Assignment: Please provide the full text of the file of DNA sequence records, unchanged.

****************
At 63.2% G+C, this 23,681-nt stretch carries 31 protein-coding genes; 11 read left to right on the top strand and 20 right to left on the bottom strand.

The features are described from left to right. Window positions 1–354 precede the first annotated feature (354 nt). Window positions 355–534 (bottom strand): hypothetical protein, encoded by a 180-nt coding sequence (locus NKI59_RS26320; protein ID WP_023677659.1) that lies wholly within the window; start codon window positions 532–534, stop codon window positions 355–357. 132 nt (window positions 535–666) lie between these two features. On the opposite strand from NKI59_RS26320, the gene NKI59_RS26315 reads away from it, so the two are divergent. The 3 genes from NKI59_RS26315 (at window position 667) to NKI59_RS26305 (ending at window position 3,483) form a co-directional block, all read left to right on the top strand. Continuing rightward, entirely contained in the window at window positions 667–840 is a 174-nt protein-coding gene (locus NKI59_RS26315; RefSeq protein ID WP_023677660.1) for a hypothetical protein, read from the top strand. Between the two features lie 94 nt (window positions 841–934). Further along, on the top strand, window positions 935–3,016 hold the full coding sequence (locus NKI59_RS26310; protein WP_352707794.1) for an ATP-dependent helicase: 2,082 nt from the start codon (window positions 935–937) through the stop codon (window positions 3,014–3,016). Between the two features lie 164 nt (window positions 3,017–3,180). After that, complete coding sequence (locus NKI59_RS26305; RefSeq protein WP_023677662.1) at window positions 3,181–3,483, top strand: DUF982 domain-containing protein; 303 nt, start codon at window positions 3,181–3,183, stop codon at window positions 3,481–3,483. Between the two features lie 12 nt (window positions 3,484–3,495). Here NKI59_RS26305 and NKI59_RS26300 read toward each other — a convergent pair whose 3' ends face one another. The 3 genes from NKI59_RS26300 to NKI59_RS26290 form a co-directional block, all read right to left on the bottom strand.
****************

At 63.2% G+C, this 23,681-nt stretch carries 31 protein-coding genes; 11 read left to right on the top strand and 20 right to left on the bottom strand.

The features are described from left to right. Window positions 1–354 precede the first annotated feature (354 nt). Window positions 355–534 (bottom strand): hypothetical protein, encoded by a 180-nt coding sequence (locus NKI59_RS26320; protein ID WP_023677659.1) that lies wholly within the window; start codon window positions 532–534, stop codon window positions 355–357. 132 nt (window positions 535–666) lie between these two features. On the opposite strand from NKI59_RS26320, the gene NKI59_RS26315 reads away from it, so the two are divergent. The 3 genes from NKI59_RS26315 (at window position 667) to NKI59_RS26305 (ending at window position 3,483) form a co-directional block, all read left to right on the top strand. Continuing rightward, entirely contained in the window at window positions 667–840 is a 174-nt protein-coding gene (locus NKI59_RS26315; RefSeq protein ID WP_023677660.1) for a hypothetical protein, read from the top strand. Between the two features lie 94 nt (window positions 841–934). Further along, on the top strand, window positions 935–3,016 hold the full coding sequence (locus NKI59_RS26310; protein WP_352707794.1) for an ATP-dependent helicase: 2,082 nt from the start codon (window positions 935–937) through the stop codon (window positions 3,014–3,016). Between the two features lie 164 nt (window positions 3,017–3,180). After that, complete coding sequence (locus NKI59_RS26305; RefSeq protein WP_023677662.1) at window positions 3,181–3,483, top strand: DUF982 domain-containing protein; 303 nt, start codon at window positions 3,181–3,183, stop codon at window positions 3,481–3,483. Between the two features lie 12 nt (window positions 3,484–3,495). Here NKI59_RS26305 and NKI59_RS26300 read toward each other — a convergent pair whose 3' ends face one another. The 3 genes from NKI59_RS26300 to NKI59_RS26290 form a co-directional block, all read right to left on the bottom strand.